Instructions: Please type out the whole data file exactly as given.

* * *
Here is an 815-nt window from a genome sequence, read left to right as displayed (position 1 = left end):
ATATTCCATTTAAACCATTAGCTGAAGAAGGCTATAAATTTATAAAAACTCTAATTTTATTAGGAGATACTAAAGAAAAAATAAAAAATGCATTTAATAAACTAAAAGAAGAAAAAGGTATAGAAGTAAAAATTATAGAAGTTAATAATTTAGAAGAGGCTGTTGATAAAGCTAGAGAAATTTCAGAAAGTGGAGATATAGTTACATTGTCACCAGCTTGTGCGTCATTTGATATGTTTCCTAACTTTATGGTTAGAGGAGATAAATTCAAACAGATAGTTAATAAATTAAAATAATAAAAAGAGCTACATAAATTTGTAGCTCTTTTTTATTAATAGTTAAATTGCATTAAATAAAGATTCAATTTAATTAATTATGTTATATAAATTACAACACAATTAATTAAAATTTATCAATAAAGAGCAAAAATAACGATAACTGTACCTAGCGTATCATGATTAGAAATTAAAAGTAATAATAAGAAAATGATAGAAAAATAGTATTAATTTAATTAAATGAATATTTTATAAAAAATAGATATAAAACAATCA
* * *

Here is an 815-nt window from a genome sequence, read left to right as displayed (position 1 = left end):
ATATTCCATTTAAACCATTAGCTGAAGAAGGCTATAAATTTATAAAAACTCTAATTTTATTAGGAGATACTAAAGAAAAAATAAAAAATGCATTTAATAAACTAAAAGAAGAAAAAGGTATAGAAGTAAAAATTATAGAAGTTAATAATTTAGAAGAGGCTGTTGATAAAGCTAGAGAAATTTCAGAAAGTGGAGATATAGTTACATTGTCACCAGCTTGTGCGTCATTTGATATGTTTCCTAACTTTATGGTTAGAGGAGATAAATTCAAACAGATAGTTAATAAATTAAAATAATAAAAAGAGCTACATAAATTTGTAGCTCTTTTTTATTAATAGTTAAATTGCATTAAATAAAGATTCAATTTAATTAATTATGTTATATAAATTACAACACAATTAATTAAAATTTATCAATAAAGAGCAAAAATAACGATAACTGTACCTAGCGTATCATGATTAGAAATTAAAAGTAATAATAAGAAAATGATAGAAAAATAGTATTAATTTAATTAAATGAATATTTTATAAAAAATAGATATAAAACAATCA